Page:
AUGUSTA — State officials are seeking a developer to purchase the former Department of Transportation maintenance garage on Capitol Street, tear it down, and replace it with an 89,000-square-foot office building that the state would then lease back to provide space for two state agencies.

The proposal is the state’s latest effort to get rid of the eight-building property at 109 Capitol St., vacant since October 2014 when the DOT moved its maintenance operations located there for decades to a new facility in north Augusta at 66 Industrial Drive.

At the same time, officials said, the state hopes to replace some aging Department of Health and Human Services office space, including its main office at 221 State St. It also hopes to find new space for the Department of Administrative and Financial Services.

“Our proposal provides investors and developers with a long-term revenue stream that ensures the immediate redevelopment of this site,” said David Heidrich, spokesman for the state Department of Administrative and Financial Services. “For the city, it redevelops a prominent site that is no longer being utilized and returns the property to the tax rolls. From the state’s perspective, it allows us to meet our future space needs while continuing to strike the right balance between leasing and owning property in Augusta.”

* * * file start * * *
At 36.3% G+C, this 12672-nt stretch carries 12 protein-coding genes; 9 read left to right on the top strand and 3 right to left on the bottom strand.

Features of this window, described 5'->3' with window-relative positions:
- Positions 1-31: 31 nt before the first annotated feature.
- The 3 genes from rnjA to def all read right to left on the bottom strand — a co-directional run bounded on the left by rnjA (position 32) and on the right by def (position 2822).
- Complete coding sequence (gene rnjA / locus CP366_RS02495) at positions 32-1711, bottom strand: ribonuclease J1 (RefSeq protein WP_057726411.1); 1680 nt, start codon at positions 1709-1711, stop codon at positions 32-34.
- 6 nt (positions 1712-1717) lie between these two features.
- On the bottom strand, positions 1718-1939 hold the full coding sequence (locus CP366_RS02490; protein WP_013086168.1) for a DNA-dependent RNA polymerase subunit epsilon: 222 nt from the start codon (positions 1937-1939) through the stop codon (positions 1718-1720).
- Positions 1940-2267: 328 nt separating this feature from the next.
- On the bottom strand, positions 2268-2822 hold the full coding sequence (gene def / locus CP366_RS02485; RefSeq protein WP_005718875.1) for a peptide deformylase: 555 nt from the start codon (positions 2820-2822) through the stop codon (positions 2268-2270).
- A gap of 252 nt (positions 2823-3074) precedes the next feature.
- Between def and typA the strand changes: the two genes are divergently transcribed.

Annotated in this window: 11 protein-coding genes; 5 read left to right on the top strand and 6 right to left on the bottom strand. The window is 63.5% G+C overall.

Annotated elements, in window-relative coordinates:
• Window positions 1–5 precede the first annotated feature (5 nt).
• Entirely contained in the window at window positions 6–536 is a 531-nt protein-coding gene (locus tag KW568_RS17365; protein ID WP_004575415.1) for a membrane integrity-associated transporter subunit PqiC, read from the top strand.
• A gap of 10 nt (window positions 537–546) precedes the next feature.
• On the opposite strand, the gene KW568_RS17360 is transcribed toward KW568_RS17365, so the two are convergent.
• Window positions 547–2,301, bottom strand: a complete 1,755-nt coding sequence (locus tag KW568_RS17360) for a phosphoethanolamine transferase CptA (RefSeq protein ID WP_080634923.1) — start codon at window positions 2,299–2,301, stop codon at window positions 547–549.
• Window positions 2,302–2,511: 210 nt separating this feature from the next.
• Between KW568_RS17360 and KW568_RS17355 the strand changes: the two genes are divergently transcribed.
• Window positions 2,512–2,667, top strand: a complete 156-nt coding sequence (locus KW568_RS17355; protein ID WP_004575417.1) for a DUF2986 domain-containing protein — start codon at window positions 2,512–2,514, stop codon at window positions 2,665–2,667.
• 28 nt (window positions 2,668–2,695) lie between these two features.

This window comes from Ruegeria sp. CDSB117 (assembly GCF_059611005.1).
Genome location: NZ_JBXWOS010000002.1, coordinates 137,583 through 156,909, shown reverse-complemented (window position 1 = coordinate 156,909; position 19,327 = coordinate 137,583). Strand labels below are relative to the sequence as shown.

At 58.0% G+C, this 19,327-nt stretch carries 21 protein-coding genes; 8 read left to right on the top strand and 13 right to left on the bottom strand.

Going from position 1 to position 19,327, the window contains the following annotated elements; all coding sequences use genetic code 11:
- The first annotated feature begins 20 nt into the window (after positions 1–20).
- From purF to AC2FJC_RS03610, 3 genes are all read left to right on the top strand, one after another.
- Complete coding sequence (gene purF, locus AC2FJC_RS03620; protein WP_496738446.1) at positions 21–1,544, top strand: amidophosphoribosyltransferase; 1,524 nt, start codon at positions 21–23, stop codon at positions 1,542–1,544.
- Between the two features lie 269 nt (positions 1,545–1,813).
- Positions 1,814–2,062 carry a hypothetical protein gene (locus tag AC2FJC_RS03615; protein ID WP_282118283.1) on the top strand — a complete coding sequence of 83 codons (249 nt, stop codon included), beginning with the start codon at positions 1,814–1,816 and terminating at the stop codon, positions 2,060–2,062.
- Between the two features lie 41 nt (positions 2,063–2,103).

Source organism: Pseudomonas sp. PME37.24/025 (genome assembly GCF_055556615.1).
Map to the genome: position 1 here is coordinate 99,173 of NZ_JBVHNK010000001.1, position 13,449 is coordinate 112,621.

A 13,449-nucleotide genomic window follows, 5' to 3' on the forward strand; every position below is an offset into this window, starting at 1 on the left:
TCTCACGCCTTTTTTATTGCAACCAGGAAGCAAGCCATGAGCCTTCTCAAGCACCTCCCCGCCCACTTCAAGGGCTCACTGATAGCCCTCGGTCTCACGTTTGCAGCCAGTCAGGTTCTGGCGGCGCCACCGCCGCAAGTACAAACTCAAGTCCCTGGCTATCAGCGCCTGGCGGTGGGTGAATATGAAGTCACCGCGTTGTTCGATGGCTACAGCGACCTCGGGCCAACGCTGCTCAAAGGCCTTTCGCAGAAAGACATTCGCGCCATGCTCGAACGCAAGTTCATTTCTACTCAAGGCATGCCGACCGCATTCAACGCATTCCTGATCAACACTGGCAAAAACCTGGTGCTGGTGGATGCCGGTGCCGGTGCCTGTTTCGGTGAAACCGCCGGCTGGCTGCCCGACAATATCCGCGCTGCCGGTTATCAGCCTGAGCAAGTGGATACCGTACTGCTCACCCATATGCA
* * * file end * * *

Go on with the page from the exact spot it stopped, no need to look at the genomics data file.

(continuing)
Heidrich said most of the state workers who would move to the proposed new building would come from the State Street headquarters of DHHS, which he said is a dated facility that has reached the end of its useful life. He later clarified that part of DAFS’ Division of Financial and Personnel Services will make the move, but the rest of the department’s staff will stay where they are.

However, Maine Center of Disease Control workers would also be relocated to the facility from their current offices at Key Plaza, a prominent downtown Augusta location.

The state’s lease for 58,000 square feet of space in Key Plaza expires in June 2018.

Information included in the packet of materials provided to companies interested in submitting their qualifications for the project includes an office plan that indicates space would be needed for 689 state workers. Included in that total are 280 Center for Disease Control employees now primarily based at Key Plaza at 286 Water St.

Heidrich said that doesn’t mean the state may not move workers from other departments into that space if it can negotiate a new lease.

“While Maine CDC will move out of Key Plaza, that doesn’t necessarily mean that the state won’t negotiate with the Key Plaza owner to put some other state agency in that building,” he said. “However, any renewal would be contingent upon negotiating a favorable lease for the space they have to offer.”

City Manager William Bridgeo said it remains a concern of the city that, in occupying the proposed new office space, the state would move workers from leased space downtown at Key Plaza, and that space could go unoccupied.

“That wouldn’t be healthy for the revitalization of our downtown,” Bridgeo said.

On the plus side, Bridgeo said it would be great to have the property return to the property tax rolls. State-owned property is exempt from local property taxes.